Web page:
Emergency first responders and professional wellbeing: a qualitative systematic review

Bevan, Malcolm P., Priest, Sally J. ORCID logoORCID: https://orcid.org/0000-0003-2304-1502, Plume, Ruth Charlotte ORCID logoORCID: https://orcid.org/0000-0002-7292-7249 and Wilson, Emma E. (2022) Emergency first responders and professional wellbeing: a qualitative systematic review. International Journal of Environmental Research and Public Health (IJERPH), 19 (22) , 14649. ISSN 1661-7827 [Article] (doi:10.3390/ijerph192214649)

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Emergency first responders (EFRs) such as police officers, firefighters, paramedics and logistics personnel often suffer high turnover due to work-related stress, high workloads, fatigue, and declining professional wellbeing. As attempts to counter this through resilience programmes tend to have limited success, there is a need for further research into how organisational policies could change to improve EFRs’ professional wellbeing. Aim: To identify the factors that may contribute to or affect EFRs’ professional wellbeing. Methods: A systematic literature review has been carried out. Three databases (Science Direct, ProQuest, and PubMed) were searched using keywords developed based on the PICo (population, interest, and context) framework. A total of 984 articles were extracted. These were then critically appraised for the quality of the evidence presented, leading to a total of five being ultimately included for review. Results: Thematic analysis revealed that although EFRs may be exposed daily to traumatic events, factors that contribute to a decline in professional wellbeing emerge from within the organisational environment, rather than from the event itself. Conclusion: The study concludes that organisational and team relations factors significantly impact EFRs ability to cope with stress. As such, organisational policy should evolve to emphasise team relations over resilience programmes.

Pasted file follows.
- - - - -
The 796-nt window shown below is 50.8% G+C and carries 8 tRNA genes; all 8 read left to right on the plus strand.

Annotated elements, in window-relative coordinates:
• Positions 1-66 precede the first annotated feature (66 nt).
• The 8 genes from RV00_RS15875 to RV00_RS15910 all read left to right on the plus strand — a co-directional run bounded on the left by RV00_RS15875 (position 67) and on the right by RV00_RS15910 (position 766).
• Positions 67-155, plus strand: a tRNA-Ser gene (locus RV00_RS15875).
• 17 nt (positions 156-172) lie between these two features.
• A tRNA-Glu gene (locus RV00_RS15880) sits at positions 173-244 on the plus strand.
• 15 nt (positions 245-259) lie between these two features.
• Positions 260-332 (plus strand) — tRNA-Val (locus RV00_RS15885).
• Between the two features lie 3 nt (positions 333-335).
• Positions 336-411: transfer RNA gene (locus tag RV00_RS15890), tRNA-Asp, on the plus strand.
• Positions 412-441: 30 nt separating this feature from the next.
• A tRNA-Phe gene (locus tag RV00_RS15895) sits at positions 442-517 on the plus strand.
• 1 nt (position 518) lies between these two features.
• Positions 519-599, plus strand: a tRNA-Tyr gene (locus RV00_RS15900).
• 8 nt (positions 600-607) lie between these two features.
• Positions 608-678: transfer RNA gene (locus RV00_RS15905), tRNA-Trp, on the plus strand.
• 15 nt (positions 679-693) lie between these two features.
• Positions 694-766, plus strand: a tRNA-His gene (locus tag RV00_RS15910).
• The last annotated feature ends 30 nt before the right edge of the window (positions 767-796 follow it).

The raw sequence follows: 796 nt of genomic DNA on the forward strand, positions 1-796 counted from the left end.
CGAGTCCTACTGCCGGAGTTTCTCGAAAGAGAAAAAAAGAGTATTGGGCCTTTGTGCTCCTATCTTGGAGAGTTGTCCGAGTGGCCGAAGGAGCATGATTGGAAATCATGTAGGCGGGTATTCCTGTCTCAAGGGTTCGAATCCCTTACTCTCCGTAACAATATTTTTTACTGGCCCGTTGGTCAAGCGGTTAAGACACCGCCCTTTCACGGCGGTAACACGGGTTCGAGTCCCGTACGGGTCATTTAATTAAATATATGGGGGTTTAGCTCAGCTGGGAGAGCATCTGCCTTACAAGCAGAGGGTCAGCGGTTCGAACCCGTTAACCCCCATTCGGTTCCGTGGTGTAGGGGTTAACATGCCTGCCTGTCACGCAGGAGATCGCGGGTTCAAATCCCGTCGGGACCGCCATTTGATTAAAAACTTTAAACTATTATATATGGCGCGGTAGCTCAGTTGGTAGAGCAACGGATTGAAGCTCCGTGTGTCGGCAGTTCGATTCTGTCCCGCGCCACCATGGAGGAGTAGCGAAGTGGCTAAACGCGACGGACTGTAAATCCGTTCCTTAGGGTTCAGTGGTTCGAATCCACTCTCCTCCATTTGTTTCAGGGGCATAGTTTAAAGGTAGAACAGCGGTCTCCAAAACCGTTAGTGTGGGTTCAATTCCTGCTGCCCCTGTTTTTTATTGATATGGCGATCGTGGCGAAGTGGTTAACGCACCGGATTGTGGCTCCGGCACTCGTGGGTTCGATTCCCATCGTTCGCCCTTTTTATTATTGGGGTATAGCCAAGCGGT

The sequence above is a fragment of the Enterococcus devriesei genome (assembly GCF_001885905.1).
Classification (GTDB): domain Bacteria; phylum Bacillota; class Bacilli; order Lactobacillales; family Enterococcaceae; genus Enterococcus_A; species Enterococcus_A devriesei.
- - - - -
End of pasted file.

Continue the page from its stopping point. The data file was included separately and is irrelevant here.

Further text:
Item Type: Article
Sustainable Development Goals:
Keywords (uncontrolled): emergency first responders; rescue worker; professional wellbeing; organisational culture; leadership; team building; welfare
Research Areas: A. > School of Science and Technology > Flood Hazard Research Centre
Item ID: 36759
Notes on copyright: Copyright: © 2022 by the authors. Licensee MDPI, Basel, Switzerland.
This article is an open access article distributed under the terms and conditions of the Creative Commons Attribution (CC BY) license (https://creativecommons.org/licenses/by/4.0/).
Depositing User: Sally Priest
Date Deposited: 11 Nov 2022 15:00
Last Modified: 12 Dec 2022 13:04
URI: https://eprints.mdx.ac.uk/id/eprint/36759

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